A New Hampshire man clambered atop a moving Metro North railway car and died when he was electrocuted by the high-powered wires running above the train Wednesday night, NECN reported. The train was traveling from Yankee Stadium in New York to New Haven, Conn., when the incident happened between Larchmont and Mamaroneck, according to the New York Post.
The man, later identified as 24-year-old Michael Vigeant, had been coming home from a Red Sox and Yankees baseball game with his brother, according to NBC Boston.
At some point, both men, who were wearing Red Sox fan gear, tried to get to the top of the train, the Journal News reported.
“We saw them and wondered how they had gotten from one end of the train to the other so quickly,” said witness Michael Pellicci, according to the Danbury Daily Voice.
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A conductor was able to get one brother back to safety. Vigeant, however, made it to the top and “(came) into contact with catenary wires,” railway officials said, according to the Connecticut Post.
Catenary wires are highly-electrified hanging wires that supply electrical power to certain trains, trolleys and streetcars.
Pellicci said he saw a “spark of light,” then saw the man’s body tumble to the ground, according to the Daily Voice. “You could see his body folded in half and one arm that was black. It was horrible,” Pellicci said, according to the paper.
“The train came to a stop, and after awhile the conductor came through looking very nervous, asking if there were any doctors or nurses on board,” witness Bob Fredericks said, according to the New Hampshire Union Leader. “A woman who said she was a nurse went running past me. She was gone for about 40 minutes then came back looking pretty shaken, saying a man had climbed on top of the train and was electrocuted.”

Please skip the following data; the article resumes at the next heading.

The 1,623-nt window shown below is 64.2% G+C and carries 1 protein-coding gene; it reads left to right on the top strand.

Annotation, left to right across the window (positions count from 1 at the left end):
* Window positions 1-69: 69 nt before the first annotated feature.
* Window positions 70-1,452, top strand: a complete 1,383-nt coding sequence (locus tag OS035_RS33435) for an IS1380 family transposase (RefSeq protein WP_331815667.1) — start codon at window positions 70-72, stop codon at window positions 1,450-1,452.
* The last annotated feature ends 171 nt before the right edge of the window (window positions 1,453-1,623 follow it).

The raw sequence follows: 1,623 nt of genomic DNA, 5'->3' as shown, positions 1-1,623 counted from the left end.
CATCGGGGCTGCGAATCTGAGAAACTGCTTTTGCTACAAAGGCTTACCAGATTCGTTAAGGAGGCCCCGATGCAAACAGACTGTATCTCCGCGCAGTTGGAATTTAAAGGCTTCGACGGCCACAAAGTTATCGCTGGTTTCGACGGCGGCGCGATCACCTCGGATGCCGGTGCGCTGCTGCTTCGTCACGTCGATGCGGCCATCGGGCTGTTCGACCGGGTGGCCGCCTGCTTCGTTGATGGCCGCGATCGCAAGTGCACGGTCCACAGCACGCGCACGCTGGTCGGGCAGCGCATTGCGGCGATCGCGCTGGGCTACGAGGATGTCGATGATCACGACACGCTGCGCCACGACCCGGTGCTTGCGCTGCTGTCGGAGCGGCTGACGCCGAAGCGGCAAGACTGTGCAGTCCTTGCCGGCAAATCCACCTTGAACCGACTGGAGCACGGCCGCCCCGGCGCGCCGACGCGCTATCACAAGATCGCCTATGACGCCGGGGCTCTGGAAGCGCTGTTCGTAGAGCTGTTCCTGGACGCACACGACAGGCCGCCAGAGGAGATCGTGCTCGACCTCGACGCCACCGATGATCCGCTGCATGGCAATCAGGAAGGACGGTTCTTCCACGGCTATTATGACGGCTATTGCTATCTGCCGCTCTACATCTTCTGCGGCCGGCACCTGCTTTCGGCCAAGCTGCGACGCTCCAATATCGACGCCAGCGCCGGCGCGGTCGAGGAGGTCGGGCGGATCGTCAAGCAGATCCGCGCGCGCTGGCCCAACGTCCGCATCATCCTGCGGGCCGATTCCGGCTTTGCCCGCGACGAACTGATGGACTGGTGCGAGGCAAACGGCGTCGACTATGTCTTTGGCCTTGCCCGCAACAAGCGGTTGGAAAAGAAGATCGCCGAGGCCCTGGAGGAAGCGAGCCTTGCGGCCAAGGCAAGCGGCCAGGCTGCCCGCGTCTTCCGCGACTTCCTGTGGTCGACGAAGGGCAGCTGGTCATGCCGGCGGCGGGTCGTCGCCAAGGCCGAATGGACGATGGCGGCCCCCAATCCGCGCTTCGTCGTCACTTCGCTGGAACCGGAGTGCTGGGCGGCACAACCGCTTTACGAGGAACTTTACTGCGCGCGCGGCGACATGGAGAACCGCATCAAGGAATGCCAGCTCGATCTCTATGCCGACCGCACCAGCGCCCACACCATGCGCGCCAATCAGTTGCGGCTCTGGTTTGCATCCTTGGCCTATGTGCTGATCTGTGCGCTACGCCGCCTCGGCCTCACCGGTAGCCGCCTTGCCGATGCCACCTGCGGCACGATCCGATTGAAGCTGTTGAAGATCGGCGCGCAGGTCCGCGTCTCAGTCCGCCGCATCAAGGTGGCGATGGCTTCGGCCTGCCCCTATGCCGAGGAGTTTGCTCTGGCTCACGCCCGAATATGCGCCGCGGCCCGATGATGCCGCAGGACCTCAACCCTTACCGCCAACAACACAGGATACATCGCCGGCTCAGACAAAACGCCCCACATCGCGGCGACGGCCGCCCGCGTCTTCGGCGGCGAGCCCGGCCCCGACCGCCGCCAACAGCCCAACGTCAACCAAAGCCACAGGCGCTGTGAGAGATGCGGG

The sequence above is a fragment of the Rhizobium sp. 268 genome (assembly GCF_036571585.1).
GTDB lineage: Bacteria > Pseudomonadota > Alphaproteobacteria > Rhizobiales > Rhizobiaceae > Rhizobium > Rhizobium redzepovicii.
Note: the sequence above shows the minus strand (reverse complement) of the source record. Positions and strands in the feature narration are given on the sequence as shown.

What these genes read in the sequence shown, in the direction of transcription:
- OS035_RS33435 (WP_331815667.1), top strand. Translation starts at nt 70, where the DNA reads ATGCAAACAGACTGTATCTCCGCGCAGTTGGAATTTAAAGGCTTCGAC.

The passengers did what they could until paramedics arrived, but Vigeant was pronounced dead after he was taken to the hospital.
“I give those guys credit because they worked on his brother the whole time until those paramedics came,” Pellicci said, according to the Daily Journal. “They didn’t stop. There were doctors and nurses that were volunteering their help.”
Pellicci said an official had asked what the men were doing, and the brother told the official they thought there was an “observatory” on top of the train, News 12 reported.
The train lost power for at least 40 minutes, although passengers reported being stuck on the humid, cramped train for much longer, according to the New Hampshire Union Leader. The train had left shortly before 11 p.m. and did not arrive at its final station until after 3 a.m., the New York Post reported.